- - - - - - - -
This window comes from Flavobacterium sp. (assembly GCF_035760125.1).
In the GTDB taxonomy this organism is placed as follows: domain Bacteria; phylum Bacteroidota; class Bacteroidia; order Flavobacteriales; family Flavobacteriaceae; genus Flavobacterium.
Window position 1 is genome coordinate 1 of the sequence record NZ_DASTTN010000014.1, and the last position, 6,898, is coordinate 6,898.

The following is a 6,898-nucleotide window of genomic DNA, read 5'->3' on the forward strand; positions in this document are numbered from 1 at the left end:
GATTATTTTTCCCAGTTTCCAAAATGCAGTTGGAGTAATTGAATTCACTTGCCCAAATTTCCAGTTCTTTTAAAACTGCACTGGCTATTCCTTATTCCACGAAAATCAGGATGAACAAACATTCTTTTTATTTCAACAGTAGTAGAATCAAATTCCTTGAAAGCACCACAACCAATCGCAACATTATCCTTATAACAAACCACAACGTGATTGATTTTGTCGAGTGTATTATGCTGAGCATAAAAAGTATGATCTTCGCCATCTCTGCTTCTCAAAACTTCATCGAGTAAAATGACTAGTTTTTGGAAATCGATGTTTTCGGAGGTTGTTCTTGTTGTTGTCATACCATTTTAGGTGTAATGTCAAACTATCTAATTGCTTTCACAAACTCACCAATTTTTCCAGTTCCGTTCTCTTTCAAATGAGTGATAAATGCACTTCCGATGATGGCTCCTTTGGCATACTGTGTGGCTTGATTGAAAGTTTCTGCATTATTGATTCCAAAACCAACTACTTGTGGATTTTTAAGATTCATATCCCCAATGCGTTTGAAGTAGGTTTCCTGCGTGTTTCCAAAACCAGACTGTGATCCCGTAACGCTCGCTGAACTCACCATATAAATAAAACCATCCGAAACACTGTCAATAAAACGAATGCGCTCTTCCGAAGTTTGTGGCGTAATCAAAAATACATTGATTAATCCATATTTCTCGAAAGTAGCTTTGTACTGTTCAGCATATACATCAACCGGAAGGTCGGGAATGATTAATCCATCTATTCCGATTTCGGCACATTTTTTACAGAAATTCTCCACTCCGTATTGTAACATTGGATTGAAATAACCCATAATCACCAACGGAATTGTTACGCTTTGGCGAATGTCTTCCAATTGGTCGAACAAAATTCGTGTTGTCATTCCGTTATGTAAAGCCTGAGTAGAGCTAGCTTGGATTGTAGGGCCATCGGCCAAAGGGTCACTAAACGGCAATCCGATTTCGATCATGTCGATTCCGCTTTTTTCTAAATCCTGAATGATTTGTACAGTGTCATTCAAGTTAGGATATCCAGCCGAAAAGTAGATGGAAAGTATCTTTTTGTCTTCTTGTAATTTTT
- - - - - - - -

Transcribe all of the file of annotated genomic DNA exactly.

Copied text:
This window comes from Flavobacterium sp. (assembly GCF_035760125.1).
In the GTDB taxonomy this organism is placed as follows: domain Bacteria; phylum Bacteroidota; class Bacteroidia; order Flavobacteriales; family Flavobacteriaceae; genus Flavobacterium.
Window position 1 is genome coordinate 1 of the sequence record NZ_DASTTN010000014.1, and the last position, 6,898, is coordinate 6,898.

The following is a 6,898-nucleotide window of genomic DNA, read 5'->3' on the forward strand; positions in this document are numbered from 1 at the left end:
GATTATTTTTCCCAGTTTCCAAAATGCAGTTGGAGTAATTGAATTCACTTGCCCAAATTTCCAGTTCTTTTAAAACTGCACTGGCTATTCCTTATTCCACGAAAATCAGGATGAACAAACATTCTTTTTATTTCAACAGTAGTAGAATCAAATTCCTTGAAAGCACCACAACCAATCGCAACATTATCCTTATAACAAACCACAACGTGATTGATTTTGTCGAGTGTATTATGCTGAGCATAAAAAGTATGATCTTCGCCATCTCTGCTTCTCAAAACTTCATCGAGTAAAATGACTAGTTTTTGGAAATCGATGTTTTCGGAGGTTGTTCTTGTTGTTGTCATACCATTTTAGGTGTAATGTCAAACTATCTAATTGCTTTCACAAACTCACCAATTTTTCCAGTTCCGTTCTCTTTCAAATGAGTGATAAATGCACTTCCGATGATGGCTCCTTTGGCATACTGTGTGGCTTGATTGAAAGTTTCTGCATTATTGATTCCAAAACCAACTACTTGTGGATTTTTAAGATTCATATCCCCAATGCGTTTGAAGTAGGTTTCCTGCGTGTTTCCAAAACCAGACTGTGATCCCGTAACGCTCGCTGAACTCACCATATAAATAAAACCATCCGAAACACTGTCAATAAAACGAATGCGCTCTTCCGAAGTTTGTGGCGTAATCAAAAATACATTGATTAATCCATATTTCTCGAAAGTAGCTTTGTACTGTTCAGCATATACATCAACCGGAAGGTCGGGAATGATTAATCCATCTATTCCGATTTCGGCACATTTTTTACAGAAATTCTCCACTCCGTATTGTAACATTGGATTGAAATAACCCATAATCACCAACGGAATTGTTACGCTTTGGCGAATGTCTTCCAATTGGTCGAACAAAATTCGTGTTGTCATTCCGTTATGTAAAGCCTGAGTAGAGCTAGCTTGGATTGTAGGGCCATCGGCCAAAGGGTCACTAAACGGCAATCCGATTTCGATCATGTCGATTCCGCTTTTTTCTAAATCCTGAATGATTTGTACAGTGTCATTCAAGTTAGGATATCCAGCCGAAAAGTAGATGGAAAGTATCTTTTTGTCTTCTTGTAATTTTT